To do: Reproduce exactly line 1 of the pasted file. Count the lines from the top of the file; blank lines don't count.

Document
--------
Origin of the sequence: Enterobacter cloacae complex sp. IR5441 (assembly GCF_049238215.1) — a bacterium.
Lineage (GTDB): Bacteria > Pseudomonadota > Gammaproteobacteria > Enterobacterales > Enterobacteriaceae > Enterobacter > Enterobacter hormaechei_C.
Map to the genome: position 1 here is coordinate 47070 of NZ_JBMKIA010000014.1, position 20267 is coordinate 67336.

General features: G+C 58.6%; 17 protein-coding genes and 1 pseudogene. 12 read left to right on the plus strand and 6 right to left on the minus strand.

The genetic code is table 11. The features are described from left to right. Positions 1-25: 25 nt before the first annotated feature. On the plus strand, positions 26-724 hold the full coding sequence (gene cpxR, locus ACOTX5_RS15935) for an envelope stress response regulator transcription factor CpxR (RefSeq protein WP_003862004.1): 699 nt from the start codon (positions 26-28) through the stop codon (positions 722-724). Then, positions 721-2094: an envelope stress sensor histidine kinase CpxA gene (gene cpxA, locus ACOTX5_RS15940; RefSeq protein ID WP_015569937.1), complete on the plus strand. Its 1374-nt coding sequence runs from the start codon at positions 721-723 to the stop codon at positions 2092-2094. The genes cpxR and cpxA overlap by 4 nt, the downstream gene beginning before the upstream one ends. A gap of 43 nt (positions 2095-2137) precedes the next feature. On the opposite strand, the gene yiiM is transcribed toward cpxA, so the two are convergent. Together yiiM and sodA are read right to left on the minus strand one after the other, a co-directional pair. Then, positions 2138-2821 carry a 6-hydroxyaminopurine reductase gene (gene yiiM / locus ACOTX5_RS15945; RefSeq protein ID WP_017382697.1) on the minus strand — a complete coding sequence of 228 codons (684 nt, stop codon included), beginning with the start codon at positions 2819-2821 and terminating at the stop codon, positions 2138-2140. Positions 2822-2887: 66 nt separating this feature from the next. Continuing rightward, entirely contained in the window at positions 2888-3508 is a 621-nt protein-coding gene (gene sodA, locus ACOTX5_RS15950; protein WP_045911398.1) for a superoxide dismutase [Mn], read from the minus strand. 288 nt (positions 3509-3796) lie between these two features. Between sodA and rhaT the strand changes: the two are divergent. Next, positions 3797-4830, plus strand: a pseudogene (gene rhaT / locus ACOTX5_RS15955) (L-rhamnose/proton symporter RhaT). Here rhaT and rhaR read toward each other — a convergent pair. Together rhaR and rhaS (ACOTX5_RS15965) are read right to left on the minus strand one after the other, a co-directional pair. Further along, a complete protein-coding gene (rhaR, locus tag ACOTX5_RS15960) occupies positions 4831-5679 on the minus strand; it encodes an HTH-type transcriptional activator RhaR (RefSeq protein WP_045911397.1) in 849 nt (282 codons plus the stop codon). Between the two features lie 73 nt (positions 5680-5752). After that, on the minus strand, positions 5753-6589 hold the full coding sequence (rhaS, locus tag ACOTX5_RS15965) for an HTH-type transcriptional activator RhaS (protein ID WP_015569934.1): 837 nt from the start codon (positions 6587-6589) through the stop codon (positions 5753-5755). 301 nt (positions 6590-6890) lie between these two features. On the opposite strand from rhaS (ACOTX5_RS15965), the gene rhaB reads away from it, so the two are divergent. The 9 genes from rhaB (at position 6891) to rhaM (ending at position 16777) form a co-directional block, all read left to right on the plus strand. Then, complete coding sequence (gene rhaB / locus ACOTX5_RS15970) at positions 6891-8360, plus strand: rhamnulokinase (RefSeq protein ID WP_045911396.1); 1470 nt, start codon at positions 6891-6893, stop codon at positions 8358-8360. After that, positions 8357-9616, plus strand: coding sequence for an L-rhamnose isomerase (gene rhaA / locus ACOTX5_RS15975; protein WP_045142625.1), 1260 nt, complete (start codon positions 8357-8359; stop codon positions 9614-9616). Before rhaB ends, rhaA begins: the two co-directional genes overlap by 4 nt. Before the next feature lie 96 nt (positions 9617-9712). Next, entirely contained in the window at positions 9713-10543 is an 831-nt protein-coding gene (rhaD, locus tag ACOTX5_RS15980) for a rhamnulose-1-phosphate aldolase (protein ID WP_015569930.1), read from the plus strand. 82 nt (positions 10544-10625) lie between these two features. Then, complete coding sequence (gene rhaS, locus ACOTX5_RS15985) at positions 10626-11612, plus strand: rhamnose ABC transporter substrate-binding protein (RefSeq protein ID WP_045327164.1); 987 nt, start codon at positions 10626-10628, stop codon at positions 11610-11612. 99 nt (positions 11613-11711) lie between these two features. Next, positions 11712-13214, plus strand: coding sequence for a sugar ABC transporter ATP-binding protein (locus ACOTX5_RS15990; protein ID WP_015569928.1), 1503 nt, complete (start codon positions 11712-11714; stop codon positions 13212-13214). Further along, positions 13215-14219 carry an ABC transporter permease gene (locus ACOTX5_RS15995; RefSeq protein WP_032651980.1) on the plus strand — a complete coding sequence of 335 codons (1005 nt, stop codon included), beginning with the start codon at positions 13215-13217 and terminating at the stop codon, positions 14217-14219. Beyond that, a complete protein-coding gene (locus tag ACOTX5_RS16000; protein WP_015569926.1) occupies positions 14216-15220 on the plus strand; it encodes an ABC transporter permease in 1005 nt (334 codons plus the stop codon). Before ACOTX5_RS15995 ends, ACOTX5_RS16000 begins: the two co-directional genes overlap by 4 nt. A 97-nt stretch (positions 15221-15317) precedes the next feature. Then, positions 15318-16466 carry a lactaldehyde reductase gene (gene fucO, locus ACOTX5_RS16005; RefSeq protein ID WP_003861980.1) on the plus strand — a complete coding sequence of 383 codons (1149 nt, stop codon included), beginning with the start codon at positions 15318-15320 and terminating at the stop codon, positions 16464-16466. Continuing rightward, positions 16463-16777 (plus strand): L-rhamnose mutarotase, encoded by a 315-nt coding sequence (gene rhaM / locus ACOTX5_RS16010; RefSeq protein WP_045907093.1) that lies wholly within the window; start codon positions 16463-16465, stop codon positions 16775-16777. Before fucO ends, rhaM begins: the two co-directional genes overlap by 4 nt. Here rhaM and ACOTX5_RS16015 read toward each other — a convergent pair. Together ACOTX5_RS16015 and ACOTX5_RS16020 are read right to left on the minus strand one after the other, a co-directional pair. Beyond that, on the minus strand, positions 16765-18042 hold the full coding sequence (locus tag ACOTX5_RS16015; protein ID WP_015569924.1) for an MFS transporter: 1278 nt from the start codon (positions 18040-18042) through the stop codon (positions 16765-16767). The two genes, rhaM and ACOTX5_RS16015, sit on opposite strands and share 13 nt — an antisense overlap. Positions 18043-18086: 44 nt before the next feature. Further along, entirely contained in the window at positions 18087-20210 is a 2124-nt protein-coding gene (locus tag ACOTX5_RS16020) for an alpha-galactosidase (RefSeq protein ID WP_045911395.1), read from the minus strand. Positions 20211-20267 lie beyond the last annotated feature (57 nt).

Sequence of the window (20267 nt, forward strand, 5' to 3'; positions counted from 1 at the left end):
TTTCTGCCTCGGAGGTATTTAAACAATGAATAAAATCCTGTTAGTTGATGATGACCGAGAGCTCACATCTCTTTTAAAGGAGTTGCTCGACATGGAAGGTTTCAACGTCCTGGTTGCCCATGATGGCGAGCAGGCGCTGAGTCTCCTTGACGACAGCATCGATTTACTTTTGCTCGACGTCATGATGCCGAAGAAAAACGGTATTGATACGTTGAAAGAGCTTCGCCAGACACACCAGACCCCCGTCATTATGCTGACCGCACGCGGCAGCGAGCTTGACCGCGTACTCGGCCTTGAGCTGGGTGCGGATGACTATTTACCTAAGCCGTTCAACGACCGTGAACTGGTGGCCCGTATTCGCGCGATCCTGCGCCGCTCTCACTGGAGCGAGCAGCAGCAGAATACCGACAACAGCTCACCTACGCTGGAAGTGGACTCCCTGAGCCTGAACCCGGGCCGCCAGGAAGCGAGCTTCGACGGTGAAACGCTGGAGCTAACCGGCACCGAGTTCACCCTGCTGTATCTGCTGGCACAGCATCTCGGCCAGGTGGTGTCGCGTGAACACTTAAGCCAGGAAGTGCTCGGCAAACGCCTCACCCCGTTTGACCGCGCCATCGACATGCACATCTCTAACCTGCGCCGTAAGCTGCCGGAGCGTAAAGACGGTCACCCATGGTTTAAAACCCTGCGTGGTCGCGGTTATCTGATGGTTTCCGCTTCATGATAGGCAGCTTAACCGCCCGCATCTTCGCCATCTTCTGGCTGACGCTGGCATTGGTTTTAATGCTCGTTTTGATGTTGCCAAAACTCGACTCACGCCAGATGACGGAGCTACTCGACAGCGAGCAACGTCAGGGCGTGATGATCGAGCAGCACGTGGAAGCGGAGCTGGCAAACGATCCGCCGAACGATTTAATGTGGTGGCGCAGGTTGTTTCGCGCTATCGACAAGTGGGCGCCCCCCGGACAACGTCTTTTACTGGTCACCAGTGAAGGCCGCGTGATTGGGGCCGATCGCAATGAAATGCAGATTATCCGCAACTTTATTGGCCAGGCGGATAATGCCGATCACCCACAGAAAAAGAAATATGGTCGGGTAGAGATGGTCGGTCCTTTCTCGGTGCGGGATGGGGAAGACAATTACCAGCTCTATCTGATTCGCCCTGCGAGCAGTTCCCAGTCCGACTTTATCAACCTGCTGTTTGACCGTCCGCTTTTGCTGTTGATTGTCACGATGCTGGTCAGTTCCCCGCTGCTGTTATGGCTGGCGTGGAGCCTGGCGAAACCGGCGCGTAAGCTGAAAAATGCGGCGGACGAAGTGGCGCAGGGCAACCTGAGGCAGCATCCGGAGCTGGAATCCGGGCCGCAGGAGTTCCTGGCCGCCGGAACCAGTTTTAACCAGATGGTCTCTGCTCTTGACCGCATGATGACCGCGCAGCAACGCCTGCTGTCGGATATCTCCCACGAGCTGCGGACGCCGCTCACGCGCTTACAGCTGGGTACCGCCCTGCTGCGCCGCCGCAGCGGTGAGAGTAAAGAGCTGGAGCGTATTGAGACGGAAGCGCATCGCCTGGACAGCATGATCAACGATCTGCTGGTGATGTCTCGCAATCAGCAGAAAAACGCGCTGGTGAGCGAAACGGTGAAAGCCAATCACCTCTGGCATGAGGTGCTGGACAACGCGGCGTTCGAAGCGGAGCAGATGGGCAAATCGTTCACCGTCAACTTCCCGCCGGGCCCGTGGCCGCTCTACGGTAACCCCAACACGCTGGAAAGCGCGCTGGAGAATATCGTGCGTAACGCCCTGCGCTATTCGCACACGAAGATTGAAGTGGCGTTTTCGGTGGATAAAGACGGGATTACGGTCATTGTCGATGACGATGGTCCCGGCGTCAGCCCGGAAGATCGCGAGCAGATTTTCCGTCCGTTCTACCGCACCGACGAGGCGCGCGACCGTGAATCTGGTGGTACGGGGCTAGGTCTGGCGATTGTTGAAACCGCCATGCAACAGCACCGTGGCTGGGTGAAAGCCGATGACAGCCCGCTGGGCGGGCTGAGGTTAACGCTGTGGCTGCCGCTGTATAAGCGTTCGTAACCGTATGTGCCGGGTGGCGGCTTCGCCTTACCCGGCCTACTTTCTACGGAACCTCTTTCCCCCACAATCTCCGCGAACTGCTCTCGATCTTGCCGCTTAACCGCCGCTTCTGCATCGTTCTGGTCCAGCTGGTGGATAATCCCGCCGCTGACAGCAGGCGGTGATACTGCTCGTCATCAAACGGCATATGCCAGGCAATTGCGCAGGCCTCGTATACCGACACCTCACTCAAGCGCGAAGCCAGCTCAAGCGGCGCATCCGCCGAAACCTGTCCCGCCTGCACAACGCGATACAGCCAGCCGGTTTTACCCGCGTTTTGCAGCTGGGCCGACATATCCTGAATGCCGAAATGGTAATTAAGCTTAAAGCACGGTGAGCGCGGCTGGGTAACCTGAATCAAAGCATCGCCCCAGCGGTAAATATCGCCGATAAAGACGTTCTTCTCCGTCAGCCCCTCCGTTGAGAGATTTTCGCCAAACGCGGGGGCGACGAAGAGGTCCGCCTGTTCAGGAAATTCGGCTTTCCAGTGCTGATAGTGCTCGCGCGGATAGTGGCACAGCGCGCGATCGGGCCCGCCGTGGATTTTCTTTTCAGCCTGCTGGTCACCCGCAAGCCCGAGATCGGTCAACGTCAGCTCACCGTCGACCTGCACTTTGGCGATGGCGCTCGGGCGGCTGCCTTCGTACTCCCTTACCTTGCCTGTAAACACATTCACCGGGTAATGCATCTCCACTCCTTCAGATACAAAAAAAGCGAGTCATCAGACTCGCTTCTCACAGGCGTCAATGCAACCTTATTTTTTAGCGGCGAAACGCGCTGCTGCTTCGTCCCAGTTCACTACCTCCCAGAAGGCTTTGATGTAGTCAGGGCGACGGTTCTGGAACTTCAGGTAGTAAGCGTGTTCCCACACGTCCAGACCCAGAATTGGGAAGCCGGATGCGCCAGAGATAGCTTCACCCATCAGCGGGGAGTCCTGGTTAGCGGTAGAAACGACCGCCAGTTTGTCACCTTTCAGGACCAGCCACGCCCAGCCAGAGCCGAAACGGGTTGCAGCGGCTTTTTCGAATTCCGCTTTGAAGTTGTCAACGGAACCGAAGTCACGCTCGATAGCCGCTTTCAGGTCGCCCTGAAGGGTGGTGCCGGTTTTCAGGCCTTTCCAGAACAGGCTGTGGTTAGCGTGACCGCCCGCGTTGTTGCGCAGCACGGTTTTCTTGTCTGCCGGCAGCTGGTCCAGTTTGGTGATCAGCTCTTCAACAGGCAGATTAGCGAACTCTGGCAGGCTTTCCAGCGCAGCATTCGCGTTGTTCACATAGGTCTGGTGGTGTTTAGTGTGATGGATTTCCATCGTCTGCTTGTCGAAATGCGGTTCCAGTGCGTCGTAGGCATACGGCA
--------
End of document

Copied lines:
Origin of the sequence: Enterobacter cloacae complex sp. IR5441 (assembly GCF_049238215.1) — a bacterium.